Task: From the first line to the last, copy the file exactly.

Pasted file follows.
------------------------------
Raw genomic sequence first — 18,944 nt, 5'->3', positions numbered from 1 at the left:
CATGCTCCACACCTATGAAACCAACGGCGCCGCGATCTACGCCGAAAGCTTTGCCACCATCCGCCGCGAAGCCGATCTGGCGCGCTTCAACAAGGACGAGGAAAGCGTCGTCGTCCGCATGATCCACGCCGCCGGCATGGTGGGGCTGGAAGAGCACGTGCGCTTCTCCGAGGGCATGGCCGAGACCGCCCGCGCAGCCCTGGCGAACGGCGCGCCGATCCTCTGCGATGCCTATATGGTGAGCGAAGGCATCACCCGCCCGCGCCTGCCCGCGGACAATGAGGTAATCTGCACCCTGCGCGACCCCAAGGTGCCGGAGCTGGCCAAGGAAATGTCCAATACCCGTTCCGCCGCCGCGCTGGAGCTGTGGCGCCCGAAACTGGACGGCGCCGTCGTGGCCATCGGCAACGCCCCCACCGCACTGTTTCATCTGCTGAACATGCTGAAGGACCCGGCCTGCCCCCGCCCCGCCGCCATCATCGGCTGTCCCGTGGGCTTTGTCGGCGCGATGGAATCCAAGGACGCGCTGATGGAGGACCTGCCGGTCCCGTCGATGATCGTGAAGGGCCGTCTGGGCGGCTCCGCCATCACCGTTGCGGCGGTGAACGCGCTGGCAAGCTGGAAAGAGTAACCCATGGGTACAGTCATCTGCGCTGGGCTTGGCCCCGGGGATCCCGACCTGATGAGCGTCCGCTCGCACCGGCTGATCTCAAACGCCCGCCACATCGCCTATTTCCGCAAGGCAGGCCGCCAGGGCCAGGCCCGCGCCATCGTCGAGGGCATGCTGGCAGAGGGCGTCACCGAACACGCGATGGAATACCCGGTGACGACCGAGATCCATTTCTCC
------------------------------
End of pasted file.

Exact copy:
Raw genomic sequence first — 18,944 nt, 5'->3', positions numbered from 1 at the left:
CATGCTCCACACCTATGAAACCAACGGCGCCGCGATCTACGCCGAAAGCTTTGCCACCATCCGCCGCGAAGCCGATCTGGCGCGCTTCAACAAGGACGAGGAAAGCGTCGTCGTCCGCATGATCCACGCCGCCGGCATGGTGGGGCTGGAAGAGCACGTGCGCTTCTCCGAGGGCATGGCCGAGACCGCCCGCGCAGCCCTGGCGAACGGCGCGCCGATCCTCTGCGATGCCTATATGGTGAGCGAAGGCATCACCCGCCCGCGCCTGCCCGCGGACAATGAGGTAATCTGCACCCTGCGCGACCCCAAGGTGCCGGAGCTGGCCAAGGAAATGTCCAATACCCGTTCCGCCGCCGCGCTGGAGCTGTGGCGCCCGAAACTGGACGGCGCCGTCGTGGCCATCGGCAACGCCCCCACCGCACTGTTTCATCTGCTGAACATGCTGAAGGACCCGGCCTGCCCCCGCCCCGCCGCCATCATCGGCTGTCCCGTGGGCTTTGTCGGCGCGATGGAATCCAAGGACGCGCTGATGGAGGACCTGCCGGTCCCGTCGATGATCGTGAAGGGCCGTCTGGGCGGCTCCGCCATCACCGTTGCGGCGGTGAACGCGCTGGCAAGCTGGAAAGAGTAACCCATGGGTACAGTCATCTGCGCTGGGCTTGGCCCCGGGGATCCCGACCTGATGAGCGTCCGCTCGCACCGGCTGATCTCAAACGCCCGCCACATCGCCTATTTCCGCAAGGCAGGCCGCCAGGGCCAGGCCCGCGCCATCGTCGAGGGCATGCTGGCAGAGGGCGTCACCGAACACGCGATGGAATACCCGGTGACGACCGAGATCCATTTCTCC